I can hear you now, asking “Meredith, didn’t you forget a step? Who would paint their doors while they’re still hanging?” Well, I would. And you should too. It saves TONS of space, not to mention time spent moving doors around onto work surfaces. Now, if you were using traditional latex or oil paint, I would not recommend painting vertically, due to the risk of drips. But this Satin Enamel paint holds it shape better while it’s wet, which means it goes on smooth, and has the perfect drying time.
Drying time sounds like a weird thing to rave about, but it really makes all the difference in this type of project. You need a paint that dries slowly enough that it has time to even itself out and get rid of brush strokes (we call this self-leveling), but not so slowly that it runs and drips and can’t be touched for days. Seriously, I can’t say enough about how important this one property is to making this project so easy. Of course, you need to be careful to apply the paint evenly, and look out for all those corners where paint can build up and lead to drips.
The other great thing about this paint is you can re-coat as soon as it’s dry, so conceivably you could do all your coats (2 to 3) in one day, if you were so motivated. I was not. It took me a few days, but at least I didn’t have to worry about my kitchen being torn up in the meantime.
One last tip about painting doors… If your doors have inlays, like mine did, paint those first with a brush before painting the large flat areas with a mohair roller or large brush. This will allow you to be careful in all the nooks and crannies, and still achieve a good clean paint job without having to stop in the middle and do the detail work.
Removing Cabinet Doors
The absolute first thing you must do before removing your cabinet doors is LABEL them. Trust me, this is the one tip you should not skip over. I know you think you’ll remember where everything goes, but you will not. You will, however, thank me later if you label your doors clearly. I use the raffle ticket method shown below.
Now you’re ready to remove the doors. For this part, you may want to find a helper. That is, unless you’re unnaturally adept at holding a solid wood slab in one hand and operating a power drill in the other, all while balancing on one knee on the countertop, with the other foot straddling a sink full of dirty dishes. As it turns out, I was not particularly gifted at this skill. Unfortunately for my knee and my dishes. Hence, no photos of this part of the process.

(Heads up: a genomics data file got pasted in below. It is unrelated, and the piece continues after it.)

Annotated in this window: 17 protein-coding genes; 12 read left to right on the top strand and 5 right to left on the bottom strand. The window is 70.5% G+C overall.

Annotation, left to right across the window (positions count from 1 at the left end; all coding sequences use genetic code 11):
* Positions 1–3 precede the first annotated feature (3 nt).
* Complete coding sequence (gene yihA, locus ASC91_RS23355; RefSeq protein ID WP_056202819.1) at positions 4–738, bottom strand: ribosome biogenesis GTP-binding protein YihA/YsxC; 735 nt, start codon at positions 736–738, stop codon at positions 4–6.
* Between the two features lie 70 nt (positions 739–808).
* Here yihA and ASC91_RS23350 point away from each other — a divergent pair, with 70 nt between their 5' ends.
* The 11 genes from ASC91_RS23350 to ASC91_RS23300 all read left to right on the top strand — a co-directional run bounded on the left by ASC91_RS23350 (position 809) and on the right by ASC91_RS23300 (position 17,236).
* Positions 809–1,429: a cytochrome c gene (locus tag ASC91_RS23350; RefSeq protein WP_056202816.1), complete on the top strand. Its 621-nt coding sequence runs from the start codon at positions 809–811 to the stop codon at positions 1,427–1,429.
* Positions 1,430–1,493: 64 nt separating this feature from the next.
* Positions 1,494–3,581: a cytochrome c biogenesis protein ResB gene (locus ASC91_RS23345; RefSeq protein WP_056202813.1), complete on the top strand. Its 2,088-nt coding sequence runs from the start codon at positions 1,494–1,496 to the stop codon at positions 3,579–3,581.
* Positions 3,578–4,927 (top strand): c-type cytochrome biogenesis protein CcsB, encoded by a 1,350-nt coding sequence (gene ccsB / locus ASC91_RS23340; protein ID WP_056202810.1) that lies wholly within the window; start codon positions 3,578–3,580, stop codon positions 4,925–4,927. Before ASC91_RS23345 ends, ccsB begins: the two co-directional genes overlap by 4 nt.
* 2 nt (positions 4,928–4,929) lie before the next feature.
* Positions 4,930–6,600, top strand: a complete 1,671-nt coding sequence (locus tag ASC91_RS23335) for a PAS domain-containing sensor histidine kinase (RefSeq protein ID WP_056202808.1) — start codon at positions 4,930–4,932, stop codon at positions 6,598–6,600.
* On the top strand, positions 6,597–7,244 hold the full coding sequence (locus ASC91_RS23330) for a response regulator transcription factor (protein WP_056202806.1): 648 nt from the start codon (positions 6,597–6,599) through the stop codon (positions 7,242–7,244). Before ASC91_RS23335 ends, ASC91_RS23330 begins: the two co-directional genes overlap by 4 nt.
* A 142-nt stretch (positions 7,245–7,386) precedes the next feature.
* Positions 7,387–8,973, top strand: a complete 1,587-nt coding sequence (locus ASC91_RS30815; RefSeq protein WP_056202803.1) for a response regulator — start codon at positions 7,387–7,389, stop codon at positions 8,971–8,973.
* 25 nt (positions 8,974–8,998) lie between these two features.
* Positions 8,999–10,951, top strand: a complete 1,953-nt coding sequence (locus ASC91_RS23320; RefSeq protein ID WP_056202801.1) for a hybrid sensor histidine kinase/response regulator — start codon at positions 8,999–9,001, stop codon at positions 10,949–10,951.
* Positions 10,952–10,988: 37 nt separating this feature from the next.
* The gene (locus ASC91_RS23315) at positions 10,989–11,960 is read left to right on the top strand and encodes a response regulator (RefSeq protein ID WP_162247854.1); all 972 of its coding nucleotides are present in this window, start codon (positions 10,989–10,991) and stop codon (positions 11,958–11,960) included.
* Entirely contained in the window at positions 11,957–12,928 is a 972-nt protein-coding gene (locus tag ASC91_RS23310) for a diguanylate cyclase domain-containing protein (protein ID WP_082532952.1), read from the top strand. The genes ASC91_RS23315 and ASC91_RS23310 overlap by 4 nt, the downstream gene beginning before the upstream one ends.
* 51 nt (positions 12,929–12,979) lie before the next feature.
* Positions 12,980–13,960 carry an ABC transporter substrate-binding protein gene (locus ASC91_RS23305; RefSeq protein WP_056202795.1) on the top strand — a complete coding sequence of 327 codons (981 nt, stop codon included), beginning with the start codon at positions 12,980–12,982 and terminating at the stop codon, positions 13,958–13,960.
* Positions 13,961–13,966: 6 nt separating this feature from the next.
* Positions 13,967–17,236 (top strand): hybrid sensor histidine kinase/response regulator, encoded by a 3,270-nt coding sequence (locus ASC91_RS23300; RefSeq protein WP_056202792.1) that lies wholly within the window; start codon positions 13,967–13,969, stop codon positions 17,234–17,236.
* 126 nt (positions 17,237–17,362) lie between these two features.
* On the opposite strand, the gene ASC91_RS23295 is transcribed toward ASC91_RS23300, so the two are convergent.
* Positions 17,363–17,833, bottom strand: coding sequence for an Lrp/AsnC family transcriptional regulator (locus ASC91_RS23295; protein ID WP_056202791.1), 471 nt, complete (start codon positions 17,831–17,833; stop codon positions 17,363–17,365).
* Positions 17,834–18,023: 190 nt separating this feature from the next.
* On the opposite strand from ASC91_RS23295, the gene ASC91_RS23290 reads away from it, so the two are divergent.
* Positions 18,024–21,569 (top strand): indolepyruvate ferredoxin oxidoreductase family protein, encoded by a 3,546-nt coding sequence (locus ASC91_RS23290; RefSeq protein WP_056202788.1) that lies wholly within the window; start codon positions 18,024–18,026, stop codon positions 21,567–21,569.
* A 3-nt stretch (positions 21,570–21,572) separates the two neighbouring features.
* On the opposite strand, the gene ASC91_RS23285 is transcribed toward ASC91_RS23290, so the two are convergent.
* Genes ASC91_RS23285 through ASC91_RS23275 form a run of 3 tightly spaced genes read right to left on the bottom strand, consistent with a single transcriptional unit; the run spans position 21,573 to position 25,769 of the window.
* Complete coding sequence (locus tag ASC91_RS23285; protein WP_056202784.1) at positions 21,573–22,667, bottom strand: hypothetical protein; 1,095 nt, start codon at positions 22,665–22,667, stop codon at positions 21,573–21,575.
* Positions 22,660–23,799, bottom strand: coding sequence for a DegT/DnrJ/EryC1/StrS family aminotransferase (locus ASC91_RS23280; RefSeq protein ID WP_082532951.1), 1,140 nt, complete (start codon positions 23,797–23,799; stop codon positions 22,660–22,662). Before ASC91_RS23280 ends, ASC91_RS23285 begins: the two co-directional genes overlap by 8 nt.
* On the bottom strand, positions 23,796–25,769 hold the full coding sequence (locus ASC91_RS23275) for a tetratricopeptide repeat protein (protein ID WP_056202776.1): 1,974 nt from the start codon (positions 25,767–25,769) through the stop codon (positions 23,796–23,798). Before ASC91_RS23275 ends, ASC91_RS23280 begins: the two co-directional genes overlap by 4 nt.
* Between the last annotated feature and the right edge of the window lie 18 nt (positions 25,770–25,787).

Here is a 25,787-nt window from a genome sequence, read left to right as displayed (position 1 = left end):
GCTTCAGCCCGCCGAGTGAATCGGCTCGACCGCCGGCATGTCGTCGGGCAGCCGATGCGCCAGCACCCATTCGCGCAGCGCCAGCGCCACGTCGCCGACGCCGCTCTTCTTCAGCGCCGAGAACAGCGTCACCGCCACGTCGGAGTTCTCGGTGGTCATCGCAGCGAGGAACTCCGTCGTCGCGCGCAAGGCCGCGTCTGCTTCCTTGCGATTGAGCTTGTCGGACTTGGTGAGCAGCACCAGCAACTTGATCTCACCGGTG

I didn’t want to re-use my old dingy brass hinges. I also didn’t want to call attention to them, so I went hunting for something that would disappear into the white background of the cabinets. Did you know you can buy white hinges? That’s just what I needed, and I found them online at D. Lawless Hardware. If you haven’t checked out D. Lawless yet, you should. They have a great selection, at great prices, and are just the nicest folks to work with. You’ll see more of their hardware in a minute.
Clean, Prime, and Paint Frames
Once your doors are out of the way, you’ll repeat the same cleaning, priming, and painting process as above, just on the frames this time. It sounds like a big job, but it really isn’t. The frames don’t take up much space, so they won’t take you long to finish. Just make sure you tape off any edges first, to make your life easier.
Paint Edges of Cabinet Doors
While you’re working on your frames and waiting through drying times, you can paint around the edges of your cabinet doors. You want to make sure the paint is good and dry on both the frame and the doors so they don’t stick to each other once you attach the doors again, so leave plenty of time for this step. This is also the time that you’ll want to pull out your drawers and paint their edges too.
Once everything is finished and it’s all good and dry, then you can rehang your doors and replace the drawers. (Sounds easy but involves more contortionist moves in mid-air, so enlist a partner if you can!)